The first debate between Rubio and Murphy will take place in a little more than two more weeks. Murphy said he is eagerly anticipating the opportunity to tell a statewide audience Rubio’s elasticity on “every issue” and his spotty attendance record in the Senate over the past year. Undoubtedly, the Rubio camp will be similarly armed to hit Murphy on some of his vulnerabilities that have been exposed during this campaign season.

Mitch Perry

Mitch Perry has been a reporter with Extensive Enterprises since November of 2014. Previously, he served as five years as the political editor of the alternative newsweekly Creative Loafing. He also was the assistant news director with WMNF 88.5 FM in Tampa from 2000-2009, and currently hosts MidPoint, a weekly talk show, on WMNF on Thursday afternoons. He began his reporting career at KPFA radio in Berkeley. He's a San Francisco native who has now lived in Tampa for 15 years and can be reached at

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How Mendoza could make life miserable for Rauner

October 01, 2016

Rich Miller on Springfield

How Mendoza could make life miserable for Rauner

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By Rich Miller



Photo by AP Images

The Illinois comptroller's election is often described as a proxy war between Gov. Bruce Rauner and House Speaker Michael Madigan. It is most definitely that, but the result could change the direction of state government.

Rauner appointed fellow Republican Leslie Munger to the job after Judy Baar Topinka, the fiercely independent and outspoken Republican incumbent, died about a month after her re-election in 2014. Normally, Munger would've received a full four-year term, but Madigan decided that was too long so the Democrats changed the law. Rauner could appoint Munger for two years only.

Several months after Munger's appointment, Madigan helped recruit Chicago City Clerk Susana Mendoza into the race. And then he, um, nudged state Sen. Daniel Biss out of the Democratic primary to give Mendoza a clear path to the general election.


As a matter of both pride and credibility, the governor has an obligation to help his appointee win. And since Rauner and Madigan are engaged in a long and nasty war, and since Mendoza is Madigan's candidate, the speaker most definitely wants to see her prevail.

Whoever wins this contest will obviously give their political overlords bragging rights. Normally, a Democrat would be heavily favored because it's a presidential election year. But the spectacularly wealthy Rauner is expected to dump a fortune into Munger's campaign.

And this is about far more than one election.

Most people don't always have the money to pay bills as they arrive. If you write a big check before the next paycheck comes in, bad things can happen.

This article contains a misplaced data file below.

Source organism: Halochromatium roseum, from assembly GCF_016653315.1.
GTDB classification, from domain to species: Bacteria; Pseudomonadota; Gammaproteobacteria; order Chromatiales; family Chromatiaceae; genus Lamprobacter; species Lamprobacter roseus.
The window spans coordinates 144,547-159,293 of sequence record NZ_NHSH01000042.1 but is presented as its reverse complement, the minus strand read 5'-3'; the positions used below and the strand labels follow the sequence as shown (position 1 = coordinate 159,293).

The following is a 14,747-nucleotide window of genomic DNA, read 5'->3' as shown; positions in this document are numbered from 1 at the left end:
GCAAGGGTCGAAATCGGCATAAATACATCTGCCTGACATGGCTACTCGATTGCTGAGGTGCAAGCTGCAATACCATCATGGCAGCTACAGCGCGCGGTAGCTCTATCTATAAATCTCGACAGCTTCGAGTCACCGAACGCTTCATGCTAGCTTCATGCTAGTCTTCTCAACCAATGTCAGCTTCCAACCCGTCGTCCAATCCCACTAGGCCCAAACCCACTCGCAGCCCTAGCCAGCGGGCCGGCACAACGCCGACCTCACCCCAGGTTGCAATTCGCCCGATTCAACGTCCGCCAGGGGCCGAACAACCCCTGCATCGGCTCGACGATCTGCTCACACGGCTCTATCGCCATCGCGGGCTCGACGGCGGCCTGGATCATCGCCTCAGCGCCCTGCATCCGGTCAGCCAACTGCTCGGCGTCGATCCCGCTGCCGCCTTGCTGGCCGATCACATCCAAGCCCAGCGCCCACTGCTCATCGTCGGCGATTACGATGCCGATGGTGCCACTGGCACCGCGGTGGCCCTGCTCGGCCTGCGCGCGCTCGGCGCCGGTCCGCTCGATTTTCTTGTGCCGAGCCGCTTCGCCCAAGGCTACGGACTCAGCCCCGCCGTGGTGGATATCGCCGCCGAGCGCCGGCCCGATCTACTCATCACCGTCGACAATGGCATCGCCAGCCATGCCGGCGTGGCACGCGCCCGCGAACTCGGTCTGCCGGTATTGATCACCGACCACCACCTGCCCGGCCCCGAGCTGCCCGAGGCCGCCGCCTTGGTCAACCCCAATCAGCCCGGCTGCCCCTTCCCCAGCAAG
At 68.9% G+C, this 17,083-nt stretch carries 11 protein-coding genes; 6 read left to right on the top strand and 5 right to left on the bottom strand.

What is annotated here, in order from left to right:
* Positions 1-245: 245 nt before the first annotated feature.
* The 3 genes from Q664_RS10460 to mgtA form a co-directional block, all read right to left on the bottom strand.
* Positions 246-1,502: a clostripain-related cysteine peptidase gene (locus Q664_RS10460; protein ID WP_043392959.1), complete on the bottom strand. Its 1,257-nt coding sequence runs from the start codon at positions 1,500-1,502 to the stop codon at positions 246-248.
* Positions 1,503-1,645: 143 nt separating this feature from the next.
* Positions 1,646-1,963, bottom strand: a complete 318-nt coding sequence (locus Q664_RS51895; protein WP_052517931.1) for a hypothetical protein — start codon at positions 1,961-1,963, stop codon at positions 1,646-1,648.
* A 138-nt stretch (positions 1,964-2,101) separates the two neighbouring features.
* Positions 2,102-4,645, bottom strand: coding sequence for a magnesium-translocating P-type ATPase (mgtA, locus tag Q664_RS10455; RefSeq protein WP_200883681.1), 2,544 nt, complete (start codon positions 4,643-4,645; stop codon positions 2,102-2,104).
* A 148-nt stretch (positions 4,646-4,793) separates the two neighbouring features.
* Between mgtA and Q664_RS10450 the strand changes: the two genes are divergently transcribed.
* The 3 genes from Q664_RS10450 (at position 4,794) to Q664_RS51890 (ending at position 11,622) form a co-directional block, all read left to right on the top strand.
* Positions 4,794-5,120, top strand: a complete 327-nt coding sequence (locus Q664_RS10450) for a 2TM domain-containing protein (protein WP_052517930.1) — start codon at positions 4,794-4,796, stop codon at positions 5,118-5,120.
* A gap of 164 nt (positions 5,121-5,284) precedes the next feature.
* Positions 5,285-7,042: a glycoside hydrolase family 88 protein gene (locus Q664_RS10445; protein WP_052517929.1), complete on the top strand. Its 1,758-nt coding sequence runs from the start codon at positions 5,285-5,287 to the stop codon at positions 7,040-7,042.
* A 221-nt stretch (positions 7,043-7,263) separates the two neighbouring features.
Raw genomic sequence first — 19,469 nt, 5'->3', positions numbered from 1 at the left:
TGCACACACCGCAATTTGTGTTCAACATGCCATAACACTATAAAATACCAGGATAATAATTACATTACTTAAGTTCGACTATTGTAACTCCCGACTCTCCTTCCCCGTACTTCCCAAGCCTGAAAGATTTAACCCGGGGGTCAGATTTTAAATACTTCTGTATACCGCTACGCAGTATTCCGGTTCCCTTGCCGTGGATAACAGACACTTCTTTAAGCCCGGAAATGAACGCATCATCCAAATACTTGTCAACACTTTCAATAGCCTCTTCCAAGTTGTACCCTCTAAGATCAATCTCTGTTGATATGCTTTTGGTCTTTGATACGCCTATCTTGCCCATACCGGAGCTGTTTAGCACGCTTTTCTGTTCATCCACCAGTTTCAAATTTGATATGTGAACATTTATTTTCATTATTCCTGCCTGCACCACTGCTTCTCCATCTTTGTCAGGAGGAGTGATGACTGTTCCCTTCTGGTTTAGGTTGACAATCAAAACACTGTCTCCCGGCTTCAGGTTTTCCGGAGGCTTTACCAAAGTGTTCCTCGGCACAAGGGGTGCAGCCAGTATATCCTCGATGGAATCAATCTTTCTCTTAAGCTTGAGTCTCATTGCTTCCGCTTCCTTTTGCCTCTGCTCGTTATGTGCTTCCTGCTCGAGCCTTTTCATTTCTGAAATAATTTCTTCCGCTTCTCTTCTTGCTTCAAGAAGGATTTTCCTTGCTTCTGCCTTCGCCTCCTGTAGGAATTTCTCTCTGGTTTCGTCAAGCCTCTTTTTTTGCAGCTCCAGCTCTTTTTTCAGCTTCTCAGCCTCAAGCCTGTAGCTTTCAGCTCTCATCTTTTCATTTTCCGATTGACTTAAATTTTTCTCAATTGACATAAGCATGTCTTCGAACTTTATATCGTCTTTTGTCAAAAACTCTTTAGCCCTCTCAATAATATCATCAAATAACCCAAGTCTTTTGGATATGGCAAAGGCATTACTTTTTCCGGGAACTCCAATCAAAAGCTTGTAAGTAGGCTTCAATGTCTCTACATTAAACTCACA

The same thing applies to the comptroller. Even in flush times, if she pays the state's bills (or even a few large state bills) as they come in the door, she can easily crash the state's finances. But without a proper state budget, and amid a severe revenue shortage caused by the partial expiration last year of the income tax hike, these are far from flush times.

So a hostile comptroller would be a bad thing for the governor. Democrat Mendoza could use the power of the checkbook to force the Republican governor into a more compliant position, even without actually crashing state finances.

Munger has used her position to highlight the state's massive $8 billion-plus bill backlog in a way that puts pressure on the General Assembly. She's mainly done this by refusing to pay state legislators when their checks are due, putting them in the same payment line with social services agencies.

And she's also often taken heat off the governor (or put heat on his detractors) by quickly paying (or not so quickly paying) invoices at his request. The governor's office has been running a triage operation for well over a year to keep vital government services from crashing due to lack of revenue while simultaneously battling a belligerent Legislature. A friendly comptroller has been a great help to him.

This impasse could continue throughout Rauner's entire first term, so an antagonistic comptroller could refuse to honor his requests, which would put him in an awful spot.

Mendoza is a pleasant person who can also be a sharp-elbowed street fighter. “I will be an independent, truth-telling fiscal watchdog,” she pledged during the Democratic National Convention in July, “not a lapdog to Rauner.”

So unlike Munger, who has used her media conferences about unpaid bills to blast the General Assembly, Mendoza could use her position to constantly harangue Rauner, perhaps also doing what Topinka did to undermine the credibility of the Quinn administration by showing how it used gimmicks to mask the size of the deficit.

In other words, a lot is at stake here.

A contributing columnist to Crain's, Rich Miller publishes Capitol Fax, a daily political newsletter, and